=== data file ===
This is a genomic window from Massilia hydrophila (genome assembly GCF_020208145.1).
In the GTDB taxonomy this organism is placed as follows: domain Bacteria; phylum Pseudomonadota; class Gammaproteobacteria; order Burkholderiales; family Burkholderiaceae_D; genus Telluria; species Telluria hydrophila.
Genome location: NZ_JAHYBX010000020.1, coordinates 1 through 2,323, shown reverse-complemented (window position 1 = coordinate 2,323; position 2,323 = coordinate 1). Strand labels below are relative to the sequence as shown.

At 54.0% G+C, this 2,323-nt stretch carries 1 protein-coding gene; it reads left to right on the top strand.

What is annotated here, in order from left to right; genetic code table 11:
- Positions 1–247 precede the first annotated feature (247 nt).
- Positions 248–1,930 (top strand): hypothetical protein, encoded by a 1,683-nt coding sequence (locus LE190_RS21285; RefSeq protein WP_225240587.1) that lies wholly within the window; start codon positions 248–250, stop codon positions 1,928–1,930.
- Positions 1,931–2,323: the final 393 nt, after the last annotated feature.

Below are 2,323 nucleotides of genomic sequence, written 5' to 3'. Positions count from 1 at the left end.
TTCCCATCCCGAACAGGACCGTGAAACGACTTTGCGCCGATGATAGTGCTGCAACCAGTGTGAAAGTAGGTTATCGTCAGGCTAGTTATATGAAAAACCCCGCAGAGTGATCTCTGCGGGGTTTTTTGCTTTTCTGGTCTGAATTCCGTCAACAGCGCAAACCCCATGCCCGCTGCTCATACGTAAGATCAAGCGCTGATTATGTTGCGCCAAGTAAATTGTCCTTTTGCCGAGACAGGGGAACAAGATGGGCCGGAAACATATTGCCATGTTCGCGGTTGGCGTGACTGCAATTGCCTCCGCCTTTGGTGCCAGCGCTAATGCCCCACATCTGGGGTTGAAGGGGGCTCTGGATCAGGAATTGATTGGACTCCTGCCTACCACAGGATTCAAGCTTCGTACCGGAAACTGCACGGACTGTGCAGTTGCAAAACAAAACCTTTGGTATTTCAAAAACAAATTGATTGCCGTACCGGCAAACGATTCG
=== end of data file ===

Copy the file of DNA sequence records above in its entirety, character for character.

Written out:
This is a genomic window from Massilia hydrophila (genome assembly GCF_020208145.1).
In the GTDB taxonomy this organism is placed as follows: domain Bacteria; phylum Pseudomonadota; class Gammaproteobacteria; order Burkholderiales; family Burkholderiaceae_D; genus Telluria; species Telluria hydrophila.
Genome location: NZ_JAHYBX010000020.1, coordinates 1 through 2,323, shown reverse-complemented (window position 1 = coordinate 2,323; position 2,323 = coordinate 1). Strand labels below are relative to the sequence as shown.

At 54.0% G+C, this 2,323-nt stretch carries 1 protein-coding gene; it reads left to right on the top strand.

What is annotated here, in order from left to right; genetic code table 11:
- Positions 1–247 precede the first annotated feature (247 nt).
- Positions 248–1,930 (top strand): hypothetical protein, encoded by a 1,683-nt coding sequence (locus LE190_RS21285; RefSeq protein WP_225240587.1) that lies wholly within the window; start codon positions 248–250, stop codon positions 1,928–1,930.
- Positions 1,931–2,323: the final 393 nt, after the last annotated feature.

Below are 2,323 nucleotides of genomic sequence, written 5' to 3'. Positions count from 1 at the left end.
TTCCCATCCCGAACAGGACCGTGAAACGACTTTGCGCCGATGATAGTGCTGCAACCAGTGTGAAAGTAGGTTATCGTCAGGCTAGTTATATGAAAAACCCCGCAGAGTGATCTCTGCGGGGTTTTTTGCTTTTCTGGTCTGAATTCCGTCAACAGCGCAAACCCCATGCCCGCTGCTCATACGTAAGATCAAGCGCTGATTATGTTGCGCCAAGTAAATTGTCCTTTTGCCGAGACAGGGGAACAAGATGGGCCGGAAACATATTGCCATGTTCGCGGTTGGCGTGACTGCAATTGCCTCCGCCTTTGGTGCCAGCGCTAATGCCCCACATCTGGGGTTGAAGGGGGCTCTGGATCAGGAATTGATTGGACTCCTGCCTACCACAGGATTCAAGCTTCGTACCGGAAACTGCACGGACTGTGCAGTTGCAAAACAAAACCTTTGGTATTTCAAAAACAAATTGATTGCCGTACCGGCAAACGATTCG